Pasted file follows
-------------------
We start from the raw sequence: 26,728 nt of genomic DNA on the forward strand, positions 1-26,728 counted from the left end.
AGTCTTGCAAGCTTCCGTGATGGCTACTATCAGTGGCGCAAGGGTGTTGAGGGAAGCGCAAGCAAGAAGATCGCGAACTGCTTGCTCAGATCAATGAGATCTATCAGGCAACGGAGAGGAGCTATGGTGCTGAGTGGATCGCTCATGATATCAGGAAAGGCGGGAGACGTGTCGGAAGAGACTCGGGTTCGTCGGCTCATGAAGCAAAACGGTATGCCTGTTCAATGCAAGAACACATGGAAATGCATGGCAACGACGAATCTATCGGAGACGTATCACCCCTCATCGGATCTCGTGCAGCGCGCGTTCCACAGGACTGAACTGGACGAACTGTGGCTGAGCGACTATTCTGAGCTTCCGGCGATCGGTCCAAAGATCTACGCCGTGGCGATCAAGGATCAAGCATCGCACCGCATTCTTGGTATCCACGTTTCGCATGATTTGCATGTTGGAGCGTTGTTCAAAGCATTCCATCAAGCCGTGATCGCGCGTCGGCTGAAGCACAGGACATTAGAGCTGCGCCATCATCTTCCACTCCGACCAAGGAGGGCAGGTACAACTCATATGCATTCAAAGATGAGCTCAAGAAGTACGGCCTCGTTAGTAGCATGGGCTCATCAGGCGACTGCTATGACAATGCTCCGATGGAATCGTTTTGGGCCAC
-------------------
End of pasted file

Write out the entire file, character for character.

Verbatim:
We start from the raw sequence: 26,728 nt of genomic DNA on the forward strand, positions 1-26,728 counted from the left end.
AGTCTTGCAAGCTTCCGTGATGGCTACTATCAGTGGCGCAAGGGTGTTGAGGGAAGCGCAAGCAAGAAGATCGCGAACTGCTTGCTCAGATCAATGAGATCTATCAGGCAACGGAGAGGAGCTATGGTGCTGAGTGGATCGCTCATGATATCAGGAAAGGCGGGAGACGTGTCGGAAGAGACTCGGGTTCGTCGGCTCATGAAGCAAAACGGTATGCCTGTTCAATGCAAGAACACATGGAAATGCATGGCAACGACGAATCTATCGGAGACGTATCACCCCTCATCGGATCTCGTGCAGCGCGCGTTCCACAGGACTGAACTGGACGAACTGTGGCTGAGCGACTATTCTGAGCTTCCGGCGATCGGTCCAAAGATCTACGCCGTGGCGATCAAGGATCAAGCATCGCACCGCATTCTTGGTATCCACGTTTCGCATGATTTGCATGTTGGAGCGTTGTTCAAAGCATTCCATCAAGCCGTGATCGCGCGTCGGCTGAAGCACAGGACATTAGAGCTGCGCCATCATCTTCCACTCCGACCAAGGAGGGCAGGTACAACTCATATGCATTCAAAGATGAGCTCAAGAAGTACGGCCTCGTTAGTAGCATGGGCTCATCAGGCGACTGCTATGACAATGCTCCGATGGAATCGTTTTGGGCCAC